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Rationally Engineered HSV for Cancer Immunotherapy
Bin He studies herpes simplex virus 1 (HSV) and its interactions with the immune pathways in normal and malignant cells. With systematic work over the last two decades, he has made a series of findings, which include (i) the molecular mechanisms that contribute to the scientific foundation for the first oncolytic virus (Talimogene Laherparepvec) approved for human use, (ii) viral gene functions that govern HSV replication for tumor destruction, and (iii) viral immune targets necessary to prime antitumor immunity. Built on his prior research, he is interested in developing the next generation oncolytic virus for cancer immunotherapy.
Anti-Cancer Drug Discovery: From Pets to People
Paul Hergenrother uses small molecules to identify and validate novel targets for application in the treatment of intractable diseases. He is the co-founder and Chief Scientific Officer for Vanquish Oncology, which targets unexploited molecular defects in cancer cells to create first in class, personalized therapeutics for unmet or underserved cancer markets. His lab discovered an anticancer compound which is now in Phase 1 clinical trials. He is the recipient of multiple awards from the American Chemical Society throughout his career including the Sosnovsky Award for Cancer Research (2018), the Arthur C. Cope Scholar Award (2017), and the Akron Section Award (2016).
Startup: Vanquish Oncology -- targets unexploited molecular defects in cancer cells to create first in class, personalized therapeutics for unmet or underserved cancer markets
Drugging FOXP3 Through Molecular Mimicry
James Labelle’s research focuses on dissecting and pharmacologically targeting intracellular proteins to induce cancer cell death and manipulate the immune response. His group focuses on using portions of the actual proteins, or peptides, as drugs and biological tools to uncover specific molecular pathways in diseased and normal cells. Peptide-based therapeutics have enormous potential for immune modulation and direct cancer treatment, but have traditionally lacked efficient stabilization and delivery within patients, and thereby, have had limited clinical applications. His group is working to overcome these barriers within the lab and through collaboration with nanotechnologists and chemical engineers. Labelle is a recipient of the 2016 Hoogland Lymphoma Pilot Project Award, the 2016 Abbvie-UChicago Collaboration in Oncology Award, the 2018 Hyundai Hope on Wheels Scholar Award, and the 2020 American Cancer Society Research Scholar Award.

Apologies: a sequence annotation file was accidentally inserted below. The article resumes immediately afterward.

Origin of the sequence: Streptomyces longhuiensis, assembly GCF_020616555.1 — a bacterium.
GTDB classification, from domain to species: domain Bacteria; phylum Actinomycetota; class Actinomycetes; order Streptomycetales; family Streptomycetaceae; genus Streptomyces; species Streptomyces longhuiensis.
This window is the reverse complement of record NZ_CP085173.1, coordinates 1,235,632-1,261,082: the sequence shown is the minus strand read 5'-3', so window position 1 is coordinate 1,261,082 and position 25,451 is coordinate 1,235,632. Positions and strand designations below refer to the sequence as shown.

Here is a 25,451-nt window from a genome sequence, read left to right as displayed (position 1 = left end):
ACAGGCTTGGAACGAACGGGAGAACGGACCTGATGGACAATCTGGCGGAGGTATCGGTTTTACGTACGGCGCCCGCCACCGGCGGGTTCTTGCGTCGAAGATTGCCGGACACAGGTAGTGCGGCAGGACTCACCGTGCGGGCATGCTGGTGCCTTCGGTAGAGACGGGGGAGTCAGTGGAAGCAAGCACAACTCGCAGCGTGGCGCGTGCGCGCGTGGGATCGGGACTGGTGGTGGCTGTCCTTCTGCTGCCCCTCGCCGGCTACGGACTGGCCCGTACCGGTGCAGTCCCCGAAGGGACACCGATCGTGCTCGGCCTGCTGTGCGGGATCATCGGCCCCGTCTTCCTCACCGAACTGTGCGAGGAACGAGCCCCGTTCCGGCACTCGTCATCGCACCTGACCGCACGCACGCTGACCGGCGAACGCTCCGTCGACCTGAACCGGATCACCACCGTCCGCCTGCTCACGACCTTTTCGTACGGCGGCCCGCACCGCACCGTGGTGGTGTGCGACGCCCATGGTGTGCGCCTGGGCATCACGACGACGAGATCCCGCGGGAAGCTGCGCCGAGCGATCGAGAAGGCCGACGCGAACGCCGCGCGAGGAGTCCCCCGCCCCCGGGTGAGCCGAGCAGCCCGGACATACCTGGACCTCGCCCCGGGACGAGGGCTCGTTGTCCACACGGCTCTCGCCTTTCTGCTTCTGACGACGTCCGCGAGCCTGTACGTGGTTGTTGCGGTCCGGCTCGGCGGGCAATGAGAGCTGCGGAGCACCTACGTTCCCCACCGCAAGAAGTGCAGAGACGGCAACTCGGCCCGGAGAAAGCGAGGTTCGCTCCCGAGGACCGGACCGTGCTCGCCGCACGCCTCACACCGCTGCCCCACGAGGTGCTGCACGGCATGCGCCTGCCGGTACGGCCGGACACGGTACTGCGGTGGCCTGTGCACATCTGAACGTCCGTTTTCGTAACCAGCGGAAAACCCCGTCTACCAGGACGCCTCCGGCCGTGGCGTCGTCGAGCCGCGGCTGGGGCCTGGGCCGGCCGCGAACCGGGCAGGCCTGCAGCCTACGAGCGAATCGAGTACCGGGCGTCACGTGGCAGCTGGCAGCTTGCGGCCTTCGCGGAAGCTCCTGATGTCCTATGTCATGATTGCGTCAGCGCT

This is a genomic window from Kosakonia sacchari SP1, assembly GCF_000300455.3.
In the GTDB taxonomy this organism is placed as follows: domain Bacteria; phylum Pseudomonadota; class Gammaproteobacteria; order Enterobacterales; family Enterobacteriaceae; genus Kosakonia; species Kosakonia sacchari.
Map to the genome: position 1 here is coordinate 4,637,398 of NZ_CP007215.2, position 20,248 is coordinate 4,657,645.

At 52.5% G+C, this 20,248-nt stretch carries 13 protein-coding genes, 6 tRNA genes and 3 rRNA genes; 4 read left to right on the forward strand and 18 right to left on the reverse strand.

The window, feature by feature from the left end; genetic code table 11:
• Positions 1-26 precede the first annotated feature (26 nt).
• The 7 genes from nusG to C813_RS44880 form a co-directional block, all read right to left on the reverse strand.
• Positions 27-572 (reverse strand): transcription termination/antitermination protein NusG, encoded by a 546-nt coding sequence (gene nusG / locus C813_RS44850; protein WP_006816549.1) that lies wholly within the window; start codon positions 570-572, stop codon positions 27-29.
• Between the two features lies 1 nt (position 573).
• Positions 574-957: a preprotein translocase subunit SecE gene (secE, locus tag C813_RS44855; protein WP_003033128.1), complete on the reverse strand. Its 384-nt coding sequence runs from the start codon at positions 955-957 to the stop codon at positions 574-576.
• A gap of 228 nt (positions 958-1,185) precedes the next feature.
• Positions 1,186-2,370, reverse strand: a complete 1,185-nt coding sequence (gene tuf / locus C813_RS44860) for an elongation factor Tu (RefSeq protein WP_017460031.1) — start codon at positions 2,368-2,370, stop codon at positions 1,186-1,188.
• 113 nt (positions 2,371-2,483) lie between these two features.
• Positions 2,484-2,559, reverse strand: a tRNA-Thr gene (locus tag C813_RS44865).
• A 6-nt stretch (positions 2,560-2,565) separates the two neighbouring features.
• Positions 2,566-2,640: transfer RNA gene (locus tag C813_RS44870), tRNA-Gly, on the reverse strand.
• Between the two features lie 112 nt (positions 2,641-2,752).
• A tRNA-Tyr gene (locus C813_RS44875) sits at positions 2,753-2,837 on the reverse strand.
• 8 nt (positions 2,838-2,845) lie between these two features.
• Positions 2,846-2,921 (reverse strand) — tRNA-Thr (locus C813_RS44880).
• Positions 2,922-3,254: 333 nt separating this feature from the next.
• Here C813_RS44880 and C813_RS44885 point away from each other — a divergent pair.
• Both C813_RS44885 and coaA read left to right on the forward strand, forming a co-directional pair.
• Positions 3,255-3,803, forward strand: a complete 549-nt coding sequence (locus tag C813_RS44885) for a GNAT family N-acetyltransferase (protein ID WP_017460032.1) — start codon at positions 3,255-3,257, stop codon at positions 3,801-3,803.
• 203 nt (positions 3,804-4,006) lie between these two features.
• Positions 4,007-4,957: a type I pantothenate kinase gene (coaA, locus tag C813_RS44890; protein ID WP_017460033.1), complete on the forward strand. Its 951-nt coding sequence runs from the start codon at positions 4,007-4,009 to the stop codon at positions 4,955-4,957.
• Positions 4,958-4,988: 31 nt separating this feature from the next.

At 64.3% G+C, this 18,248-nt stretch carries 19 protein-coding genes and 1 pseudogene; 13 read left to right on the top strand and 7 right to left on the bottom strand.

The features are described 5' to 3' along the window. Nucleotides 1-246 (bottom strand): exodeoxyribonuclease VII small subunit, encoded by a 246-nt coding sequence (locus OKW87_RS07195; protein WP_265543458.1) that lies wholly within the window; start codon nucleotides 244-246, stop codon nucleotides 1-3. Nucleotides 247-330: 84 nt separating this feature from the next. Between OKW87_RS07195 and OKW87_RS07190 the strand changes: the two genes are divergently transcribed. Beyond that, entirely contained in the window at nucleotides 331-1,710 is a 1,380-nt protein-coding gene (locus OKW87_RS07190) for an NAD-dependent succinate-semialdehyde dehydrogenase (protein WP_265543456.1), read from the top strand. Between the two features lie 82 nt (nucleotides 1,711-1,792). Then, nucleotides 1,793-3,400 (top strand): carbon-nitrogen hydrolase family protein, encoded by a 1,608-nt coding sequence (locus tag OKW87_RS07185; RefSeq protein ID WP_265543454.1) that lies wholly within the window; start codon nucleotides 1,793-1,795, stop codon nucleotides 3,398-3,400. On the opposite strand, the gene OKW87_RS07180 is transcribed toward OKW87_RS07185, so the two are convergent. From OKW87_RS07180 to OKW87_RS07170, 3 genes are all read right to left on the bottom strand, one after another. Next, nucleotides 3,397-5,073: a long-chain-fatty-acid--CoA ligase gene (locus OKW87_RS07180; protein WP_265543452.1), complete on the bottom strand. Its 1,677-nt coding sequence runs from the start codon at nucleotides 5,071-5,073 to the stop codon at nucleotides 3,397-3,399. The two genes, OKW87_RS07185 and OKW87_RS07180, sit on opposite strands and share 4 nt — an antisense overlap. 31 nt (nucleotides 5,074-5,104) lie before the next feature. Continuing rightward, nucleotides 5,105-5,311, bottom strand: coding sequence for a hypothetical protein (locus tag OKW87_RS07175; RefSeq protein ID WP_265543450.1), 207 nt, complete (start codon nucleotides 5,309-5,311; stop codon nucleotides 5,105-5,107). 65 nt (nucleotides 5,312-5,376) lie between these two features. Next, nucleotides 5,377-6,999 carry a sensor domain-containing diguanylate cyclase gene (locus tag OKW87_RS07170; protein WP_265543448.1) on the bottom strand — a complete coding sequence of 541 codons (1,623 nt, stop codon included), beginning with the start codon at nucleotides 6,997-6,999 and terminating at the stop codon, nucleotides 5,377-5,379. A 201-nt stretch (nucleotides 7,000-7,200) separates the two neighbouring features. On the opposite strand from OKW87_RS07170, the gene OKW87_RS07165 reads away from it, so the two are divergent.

Enabling Design-Driven Medicine with Synthetic Biology
Joshua Leonard works at the interface of systems biology and synthetic biology in order to probe and program the function of complex, multicellular systems to develop transformative biotechnologies and enable a new paradigm of design-driven medicine. Using the tools of synthetic biology, biomolecular engineering, computational systems biology, and gene therapy, they develop technologies including programmable cell-based “devices,” immune therapies for cancer and chronic disease, smart vaccines, biosensors for global health applications, and tools for advanced metabolic engineering. Prof. Leonard is a Charles Deering McCormick Professor of Teaching Excellence.
Re-Educating the Immune System to Fight Cancer
Erik Nelson is developing novel lifestyle or therapeutic strategies to prevent and treat metastatic disease in breast and ovarian cancer patients. He is particularly interested in studying the 27-hydroxychoelsterol axis which is found to be important in regulating the immune system. Dr. Nelson was the lead author on a seminal study which found that by activating the estrogen receptors, a cholesterol metabolite (27-hydroxycholesterol) was a biochemical link between obesity and breast tumor growth (Science, 2013). In 2017, he was a State-of-the-Art lecturer for the International Congress of Comparative Endocrinology. He is the recipient of the National Cancer Institute Pathway to Independence Award (2013).
A New Immunotherapy Against Triple-Negative Breast Cancer
Kalipada Pahan is a professor of neurological sciences, biochemistry and pharmacology, and the Floyd A. Davis, MD, Endowed Chair in Neurology at the Rush University Medical Center in Chicago. He is also a VA scientist at the Jesse Brown VA Medical Center in Chicago. Currently, he is engaged in translational biomedical research involving Parkinson's disease, dementia, Alzheimer's disease, multiple sclerosis, and Batten disease. Over the years, the lab has identified a number of drugs as possible therapeutics for these neurodegenerative diseases. Furthermore, the Pahan lab has also discovered many fundamental processes of neuroimmunology, such as the regulation of life and death of brain cells by nitric oxide, the physical interaction of immune cells with brain cells, and the switching of toxic brain cells into protective ones.